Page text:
Video game epidemic rests in the lap of parents

CARLSBAD, Calif. — Al Menconi laments the good old days when the neighborhood children could be heard prowling the streets with shouts and giggles.

These days, if youngsters aren't playing an organized sport, they are likely to be found inside their houses in front of a computer or TV exercising their digits and little more.

The world of video games, he said, is a virtual reality that is virtually erasing the creativity of children and reshaping their childhoods. Building forts, scampering about with hide-and-seek and traipsing through the woods have vanished as youngsters now fight monsters in 4D settings that rival any big screen action thriller.

But don't blame the games.

Menconi believes the problem with the excessive use of the games can be traced back to parents who have allowed convenience to usurp their relationship with their children. It's easier and more energy efficient to hand them a game than to invest time into their lives, he said.

"Just because it's a game doesn't mean it's evil," said the pop culture and entertainment expert who has operated his Al Menconi Ministries for 25 years. "It's not about keeping him away from Grand Theft Auto. It's about developing his character."

Menconi's ministry, based in Carlsbad, examines entertainment trends from a biblical perspective. Although his site includes reviews of video games written by contracted youth ministers across the country, Menconi said the focus of the ministry is not on actual games or statistics but on the application of how such trends impact the Christian family. His goal, he said, is to strengthen the family and shed light in an often-dark entertainment world.

Casey Bombacie, a youth pastor at City Church in San Diego, said he's especially concerned about online games where players are actually interacting with one another.

"You can have 12 year olds and 30 year olds playing violent games together," Bombacie said. "This is another way that the devil 'mentors' the next generation—constantly using unrighteous people, games and online services to 'mentor' young people into continued apathy and sin."


Absent parents
Menconi said he believes parental responsibility—or the lack of it—is the main driving force behind the rising popularity of the games and the increasing number of players showing symptoms of addiction.

"It's not the kid," he said. "The kid is not going to go for the lowest common denominator. It's the parents who need to teach him; parent him closer than at arms' length. He needs to do it with his arms around him."

It's Menconi's belief that children are attracted to video games because it's one venue where they can find a retreat from parents whose main involvement is always telling them what to do, including what sport they should play.

"Kids don't know how to have play unless they have a uniform on and their parents are telling them to do better," he said. "Kids don't know how to have fun. The games are attractive because he gets to be in a 'real world,' he gets to play against adults, and many times beats them.

"It's not a game, it's not an escape. It's the one thing that kids could do without parental instruction. So they are doing what they are good at without a parent telling them what to do."


Games as babysitters
Still, he warned, leaving a child alone with the games is not a wise parenting choice. In addition to not being able to monitor content, absent parents send a message to their child that what their youngster does is not important. That, he said, can build resentment and anger, which is fueled by the often-graphic content of most games.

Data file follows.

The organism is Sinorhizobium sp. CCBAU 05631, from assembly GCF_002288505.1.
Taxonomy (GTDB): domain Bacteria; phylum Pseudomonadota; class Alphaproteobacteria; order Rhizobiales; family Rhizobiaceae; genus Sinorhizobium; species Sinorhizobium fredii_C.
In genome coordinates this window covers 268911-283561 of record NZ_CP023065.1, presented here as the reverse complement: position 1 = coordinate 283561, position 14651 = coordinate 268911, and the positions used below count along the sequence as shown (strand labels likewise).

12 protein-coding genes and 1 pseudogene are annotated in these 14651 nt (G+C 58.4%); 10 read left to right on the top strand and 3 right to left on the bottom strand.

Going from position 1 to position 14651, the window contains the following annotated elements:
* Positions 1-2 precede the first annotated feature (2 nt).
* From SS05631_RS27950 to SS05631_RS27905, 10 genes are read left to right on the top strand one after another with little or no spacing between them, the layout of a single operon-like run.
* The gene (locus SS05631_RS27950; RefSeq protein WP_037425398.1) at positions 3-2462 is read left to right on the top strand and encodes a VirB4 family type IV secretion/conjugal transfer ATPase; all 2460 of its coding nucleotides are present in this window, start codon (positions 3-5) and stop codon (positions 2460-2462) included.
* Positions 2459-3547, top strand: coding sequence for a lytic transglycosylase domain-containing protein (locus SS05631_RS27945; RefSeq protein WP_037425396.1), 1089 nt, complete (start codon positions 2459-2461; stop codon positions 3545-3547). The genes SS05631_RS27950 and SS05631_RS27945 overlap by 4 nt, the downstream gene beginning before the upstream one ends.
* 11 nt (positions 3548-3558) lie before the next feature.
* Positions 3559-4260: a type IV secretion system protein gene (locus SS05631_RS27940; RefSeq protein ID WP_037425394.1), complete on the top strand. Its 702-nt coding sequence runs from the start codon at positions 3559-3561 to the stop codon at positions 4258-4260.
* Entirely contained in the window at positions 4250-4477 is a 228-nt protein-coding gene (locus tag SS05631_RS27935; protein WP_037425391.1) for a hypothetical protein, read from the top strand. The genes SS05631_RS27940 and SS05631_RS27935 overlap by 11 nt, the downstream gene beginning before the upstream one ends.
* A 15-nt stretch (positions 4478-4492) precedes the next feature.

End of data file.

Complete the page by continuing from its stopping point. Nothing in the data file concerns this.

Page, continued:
"He feels that his parents don't care for him," Menconi said. "They (games) are really accentuating his anger."

The solution, he said, is balancing video time with outdoor activities and making video game time a family event. The advent of the Wii gaming system is a wonderful tool, Menconi said, because it's interactive and designed for multiple players. The basic unit comes with a four-sport program that features bowling, baseball, boxing and tennis. In addition to multiple players, the game requires the player to actually simulate actual game moves, which eliminates the problem of video potatoes. In addition, Nintendo, the maker of Wii, offers other family-friendly games, including several that require dance moves.

The market is so popular that numerous Christian-based companies have also developed games. Digital Praise, for instance, has games based on dance and the popular cartoon characters Veggie Tales and Hermie and Friends.


Not to be Left Behind
Inspired Media Entertainment, based in Murrieta, has also developed its own line of games, including two based on the best-selling book series "Left Behind." The company also has three age-based versions called the Charlie Church Mouse Bible Adventure.

Each of their videos includes biblical concepts and includes salvation messages within the context of the game.

That's why we went into the business," said Jerome Mikulich, executive director of Outreach for Inspired Media Entertainment. "To create games with an alternative message."

Even as a producer of video games, Mikulich agrees there should be a limit to a child's exposure to that type of entertainment.

"Balance is absolutely the key," he said. "Video games can be a doorway to the dark side or the presence of God. It depends on the intent of the game's creator. What is the message they are trying to get across?"

For more information on Menconi's ministry, visit www.almenconi.com. For more information on Inspired Media's video games, visit www.inspiredmediaentertainment.com.